Highway driving: a human era adventure

Self-driving cars have hit a bit of a speedbump since the fatality in Phoenix last year in which an SDC with a distracted human co-pilot failed to cope with a human jaywalker. Nevertheless, the imminence of SDC as well as the AI features already found in cars still nominally human-driven put in a different light what would otherwise have been an unremarkable drive to Hartford a few months back.

The following is the sort of story that one may be telling one’s grandchildren in the not too distant future, as a resident of California in 1910 might have told his grandkids about a perilous journey across the American West back in 1880.

Yes, kids, back in ’18 your grandmother and I drove our car to Hartford. Yep, we actually drove it ourselves. We took the scenic route on two-lane highways much of the way after Providence. We had to turn the wheel carefully so as to stay on the narrow strip of pavement winding through field and forest, especially after it got dark. No room for error, of course. One false move (an ill-timed sneeze) and we’d be in a ditch. When a car came from the other direction , though lowering its beams, a courtesy left to the discretion of the driver in those days, we were still blinded, having to rely on experience in aiming at the right side of those lights and hope for the best until they passed.

We emerged from the backroad onto the 4 to 6 lanes of I-84, getting up to the speed of the flow of cars and trucks sharing that speedway. Everybody on the road was doing the same thing, everyone, including the drivers of the many huge trucks, in charge of keeping their vehicle on the road and from contacting other cars, all this at 75 miles an hour, in the dark. (It would have been even more dangerous in the rain.)

It was like being part of a thundering herd of mechanized monsters, like a stampede of dinosaurs in an old Jurassic Park movie. Each vehicle run by a fellow human, each of us not only totally reliant on our own eyesight and reaction time, but on that of the other drivers on the road. Although they were strangers to us (and who really knew what sort of people they might be, how much they valued life, what sort of physical shape they were in, or whether they had been drinking) were dependent on them to stay in their lanes, not to twitch this way or that and cause catastrophe, as we hurtled through the night.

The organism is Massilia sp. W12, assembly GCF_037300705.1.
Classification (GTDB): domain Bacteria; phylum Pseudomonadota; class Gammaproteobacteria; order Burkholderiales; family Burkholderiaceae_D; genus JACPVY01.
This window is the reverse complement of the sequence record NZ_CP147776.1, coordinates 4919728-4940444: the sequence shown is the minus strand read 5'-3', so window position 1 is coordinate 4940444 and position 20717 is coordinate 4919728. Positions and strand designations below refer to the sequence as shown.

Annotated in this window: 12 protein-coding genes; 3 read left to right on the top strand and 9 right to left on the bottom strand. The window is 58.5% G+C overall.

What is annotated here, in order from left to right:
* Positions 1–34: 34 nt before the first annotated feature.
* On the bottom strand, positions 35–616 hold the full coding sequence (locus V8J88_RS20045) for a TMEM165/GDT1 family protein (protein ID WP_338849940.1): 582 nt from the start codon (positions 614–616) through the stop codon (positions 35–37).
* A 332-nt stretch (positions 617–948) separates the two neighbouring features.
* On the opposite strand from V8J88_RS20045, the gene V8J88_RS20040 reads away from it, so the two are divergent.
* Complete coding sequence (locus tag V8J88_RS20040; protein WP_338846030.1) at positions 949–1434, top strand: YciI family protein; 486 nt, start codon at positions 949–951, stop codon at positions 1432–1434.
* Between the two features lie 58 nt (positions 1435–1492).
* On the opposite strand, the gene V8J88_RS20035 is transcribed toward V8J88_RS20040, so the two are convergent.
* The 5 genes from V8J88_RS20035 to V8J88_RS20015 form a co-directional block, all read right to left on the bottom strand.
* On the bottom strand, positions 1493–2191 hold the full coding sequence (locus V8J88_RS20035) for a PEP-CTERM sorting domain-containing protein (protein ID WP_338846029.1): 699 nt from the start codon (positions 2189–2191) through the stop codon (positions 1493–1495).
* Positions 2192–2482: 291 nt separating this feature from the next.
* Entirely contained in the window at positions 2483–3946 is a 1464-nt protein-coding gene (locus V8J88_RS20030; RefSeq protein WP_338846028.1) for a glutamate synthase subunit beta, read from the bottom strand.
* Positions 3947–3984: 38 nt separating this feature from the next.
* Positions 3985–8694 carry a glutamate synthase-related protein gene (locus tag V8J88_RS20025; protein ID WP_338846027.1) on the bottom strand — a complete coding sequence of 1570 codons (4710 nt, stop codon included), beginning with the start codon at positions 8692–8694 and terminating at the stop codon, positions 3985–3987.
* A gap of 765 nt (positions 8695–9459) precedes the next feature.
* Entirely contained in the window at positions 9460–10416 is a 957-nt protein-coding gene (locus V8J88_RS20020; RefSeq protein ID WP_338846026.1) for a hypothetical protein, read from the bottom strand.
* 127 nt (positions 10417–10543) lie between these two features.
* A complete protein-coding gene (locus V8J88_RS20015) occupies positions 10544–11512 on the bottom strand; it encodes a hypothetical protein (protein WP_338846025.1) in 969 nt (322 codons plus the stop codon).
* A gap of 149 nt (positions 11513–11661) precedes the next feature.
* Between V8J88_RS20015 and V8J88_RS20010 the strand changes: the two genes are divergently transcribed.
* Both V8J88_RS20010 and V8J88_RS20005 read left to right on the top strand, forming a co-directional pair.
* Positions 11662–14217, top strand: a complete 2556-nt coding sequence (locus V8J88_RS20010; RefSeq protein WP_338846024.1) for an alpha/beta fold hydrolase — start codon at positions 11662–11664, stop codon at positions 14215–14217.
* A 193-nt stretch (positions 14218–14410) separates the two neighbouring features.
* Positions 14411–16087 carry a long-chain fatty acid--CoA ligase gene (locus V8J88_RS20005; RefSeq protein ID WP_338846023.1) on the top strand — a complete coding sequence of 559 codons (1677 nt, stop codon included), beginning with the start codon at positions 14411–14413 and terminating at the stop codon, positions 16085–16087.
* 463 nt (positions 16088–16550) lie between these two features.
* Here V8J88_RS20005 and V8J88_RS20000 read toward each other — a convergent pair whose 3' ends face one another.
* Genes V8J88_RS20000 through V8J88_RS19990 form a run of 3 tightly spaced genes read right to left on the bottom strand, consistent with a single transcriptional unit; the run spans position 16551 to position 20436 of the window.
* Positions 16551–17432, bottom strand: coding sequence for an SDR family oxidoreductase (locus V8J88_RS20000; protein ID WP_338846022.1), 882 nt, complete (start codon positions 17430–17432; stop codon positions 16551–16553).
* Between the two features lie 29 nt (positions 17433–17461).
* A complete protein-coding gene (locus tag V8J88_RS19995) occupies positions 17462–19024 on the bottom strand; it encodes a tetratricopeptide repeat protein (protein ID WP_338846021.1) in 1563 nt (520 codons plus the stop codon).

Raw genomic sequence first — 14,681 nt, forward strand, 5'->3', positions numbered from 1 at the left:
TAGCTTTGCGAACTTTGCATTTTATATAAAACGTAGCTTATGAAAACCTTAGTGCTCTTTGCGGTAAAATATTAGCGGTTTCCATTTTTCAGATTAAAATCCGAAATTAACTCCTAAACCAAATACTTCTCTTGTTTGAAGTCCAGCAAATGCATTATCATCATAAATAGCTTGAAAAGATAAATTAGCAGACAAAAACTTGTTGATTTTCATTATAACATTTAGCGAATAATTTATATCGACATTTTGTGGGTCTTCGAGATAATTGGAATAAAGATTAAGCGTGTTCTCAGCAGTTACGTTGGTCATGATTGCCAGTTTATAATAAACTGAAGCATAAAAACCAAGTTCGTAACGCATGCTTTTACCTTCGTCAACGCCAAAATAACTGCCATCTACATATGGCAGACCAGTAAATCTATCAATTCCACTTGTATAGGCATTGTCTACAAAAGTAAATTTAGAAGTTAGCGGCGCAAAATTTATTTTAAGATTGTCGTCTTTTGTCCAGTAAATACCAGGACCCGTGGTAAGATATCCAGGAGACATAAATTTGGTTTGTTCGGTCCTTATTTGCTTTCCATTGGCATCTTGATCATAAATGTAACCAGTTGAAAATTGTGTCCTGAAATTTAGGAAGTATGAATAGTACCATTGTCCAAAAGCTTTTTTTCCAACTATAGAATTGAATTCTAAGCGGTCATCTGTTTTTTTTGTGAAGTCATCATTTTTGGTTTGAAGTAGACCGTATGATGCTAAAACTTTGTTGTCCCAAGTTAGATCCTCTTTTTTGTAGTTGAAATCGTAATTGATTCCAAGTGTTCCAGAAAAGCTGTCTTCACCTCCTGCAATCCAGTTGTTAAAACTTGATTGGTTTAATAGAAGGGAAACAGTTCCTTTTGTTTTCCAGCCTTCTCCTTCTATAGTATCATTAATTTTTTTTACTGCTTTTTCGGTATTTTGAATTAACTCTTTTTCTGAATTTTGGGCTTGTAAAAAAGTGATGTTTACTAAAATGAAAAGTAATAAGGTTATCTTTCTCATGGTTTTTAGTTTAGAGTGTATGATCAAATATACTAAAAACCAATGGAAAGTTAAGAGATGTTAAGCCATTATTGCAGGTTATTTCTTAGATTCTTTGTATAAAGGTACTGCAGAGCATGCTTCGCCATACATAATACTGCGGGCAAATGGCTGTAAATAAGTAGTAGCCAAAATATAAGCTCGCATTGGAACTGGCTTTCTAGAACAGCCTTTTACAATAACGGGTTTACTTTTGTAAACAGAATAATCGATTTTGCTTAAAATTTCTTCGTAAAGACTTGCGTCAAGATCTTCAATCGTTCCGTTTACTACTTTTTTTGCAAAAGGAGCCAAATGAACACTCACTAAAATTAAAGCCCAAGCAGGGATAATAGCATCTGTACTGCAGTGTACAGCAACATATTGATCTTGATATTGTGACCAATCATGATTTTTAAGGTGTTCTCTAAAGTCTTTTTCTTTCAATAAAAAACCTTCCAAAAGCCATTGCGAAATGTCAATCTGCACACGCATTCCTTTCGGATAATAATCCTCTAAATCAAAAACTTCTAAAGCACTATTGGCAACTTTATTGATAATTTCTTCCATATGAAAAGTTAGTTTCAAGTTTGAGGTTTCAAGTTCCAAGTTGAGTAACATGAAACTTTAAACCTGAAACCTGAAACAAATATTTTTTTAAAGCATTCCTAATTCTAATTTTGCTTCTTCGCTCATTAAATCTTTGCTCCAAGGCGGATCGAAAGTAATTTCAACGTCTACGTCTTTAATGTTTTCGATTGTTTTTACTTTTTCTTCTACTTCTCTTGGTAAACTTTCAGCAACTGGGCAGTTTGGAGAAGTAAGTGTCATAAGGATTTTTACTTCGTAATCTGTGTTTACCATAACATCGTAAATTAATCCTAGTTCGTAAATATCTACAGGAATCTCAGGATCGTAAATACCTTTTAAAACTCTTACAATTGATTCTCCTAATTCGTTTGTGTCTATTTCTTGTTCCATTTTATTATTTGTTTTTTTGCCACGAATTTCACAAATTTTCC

It was an amazing example of civilized cooperation.

Wasn’t it dangerous? Of course it was. In those years 40 thousand people died on highways every year, many more maimed.

And you can be sure we were relieved when we arrived at our friends’ house in Hartford without having made the slightest contact with another vehicle and could sit back and have a drink.

And yet how strange it will be on that same highway, charging at high speed toward Hartford, when instead of counting on the competence of strangers in the other cars, all the occupants will be obliviously googling, texting, watching Youtubes, perhaps having that drink to prepare for arrival. All of us ignoring the trip itself, in a sense not even there, completely dependent for our lives on the algorithms in charge of the driving.

Maybe the grandchildren will clamor to be taken to the mini-car racetrack to get a hit of the adventure of driving themselves. Yeah, I imagine myself saying, but you’ll never be able to parallel park, a tricky maneuver but the common test of driving competency in the old days.

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